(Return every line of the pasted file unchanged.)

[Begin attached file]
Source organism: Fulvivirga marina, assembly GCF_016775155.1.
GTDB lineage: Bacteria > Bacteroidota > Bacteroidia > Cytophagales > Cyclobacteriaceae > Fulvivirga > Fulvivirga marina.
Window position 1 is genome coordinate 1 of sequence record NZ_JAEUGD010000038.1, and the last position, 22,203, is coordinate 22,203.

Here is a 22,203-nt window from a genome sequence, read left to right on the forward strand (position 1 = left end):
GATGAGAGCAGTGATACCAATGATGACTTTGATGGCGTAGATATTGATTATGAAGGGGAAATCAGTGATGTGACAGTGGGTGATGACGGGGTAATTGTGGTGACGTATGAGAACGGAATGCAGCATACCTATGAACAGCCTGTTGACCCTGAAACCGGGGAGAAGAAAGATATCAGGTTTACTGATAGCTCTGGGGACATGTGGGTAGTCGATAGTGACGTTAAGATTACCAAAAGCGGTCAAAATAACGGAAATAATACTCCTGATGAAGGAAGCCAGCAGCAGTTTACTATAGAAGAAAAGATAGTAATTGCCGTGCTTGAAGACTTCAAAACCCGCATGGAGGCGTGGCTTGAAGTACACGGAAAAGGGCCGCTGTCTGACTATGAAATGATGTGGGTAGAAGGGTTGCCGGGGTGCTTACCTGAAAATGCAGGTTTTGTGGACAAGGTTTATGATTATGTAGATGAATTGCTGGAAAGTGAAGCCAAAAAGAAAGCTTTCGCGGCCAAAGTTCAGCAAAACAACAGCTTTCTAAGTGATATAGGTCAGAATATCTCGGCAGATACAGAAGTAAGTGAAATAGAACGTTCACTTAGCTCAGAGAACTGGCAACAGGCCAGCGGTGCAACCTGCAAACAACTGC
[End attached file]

Source organism: Fulvivirga marina, assembly GCF_016775155.1.
GTDB lineage: Bacteria > Bacteroidota > Bacteroidia > Cytophagales > Cyclobacteriaceae > Fulvivirga > Fulvivirga marina.
Window position 1 is genome coordinate 1 of sequence record NZ_JAEUGD010000038.1, and the last position, 22,203, is coordinate 22,203.

Here is a 22,203-nt window from a genome sequence, read left to right on the forward strand (position 1 = left end):
GATGAGAGCAGTGATACCAATGATGACTTTGATGGCGTAGATATTGATTATGAAGGGGAAATCAGTGATGTGACAGTGGGTGATGACGGGGTAATTGTGGTGACGTATGAGAACGGAATGCAGCATACCTATGAACAGCCTGTTGACCCTGAAACCGGGGAGAAGAAAGATATCAGGTTTACTGATAGCTCTGGGGACATGTGGGTAGTCGATAGTGACGTTAAGATTACCAAAAGCGGTCAAAATAACGGAAATAATACTCCTGATGAAGGAAGCCAGCAGCAGTTTACTATAGAAGAAAAGATAGTAATTGCCGTGCTTGAAGACTTCAAAACCCGCATGGAGGCGTGGCTTGAAGTACACGGAAAAGGGCCGCTGTCTGACTATGAAATGATGTGGGTAGAAGGGTTGCCGGGGTGCTTACCTGAAAATGCAGGTTTTGTGGACAAGGTTTATGATTATGTAGATGAATTGCTGGAAAGTGAAGCCAAAAAGAAAGCTTTCGCGGCCAAAGTTCAGCAAAACAACAGCTTTCTAAGTGATATAGGTCAGAATATCTCGGCAGATACAGAAGTAAGTGAAATAGAACGTTCACTTAGCTCAGAGAACTGGCAACAGGCCAGCGGTGCAACCTGCAAACAACTGC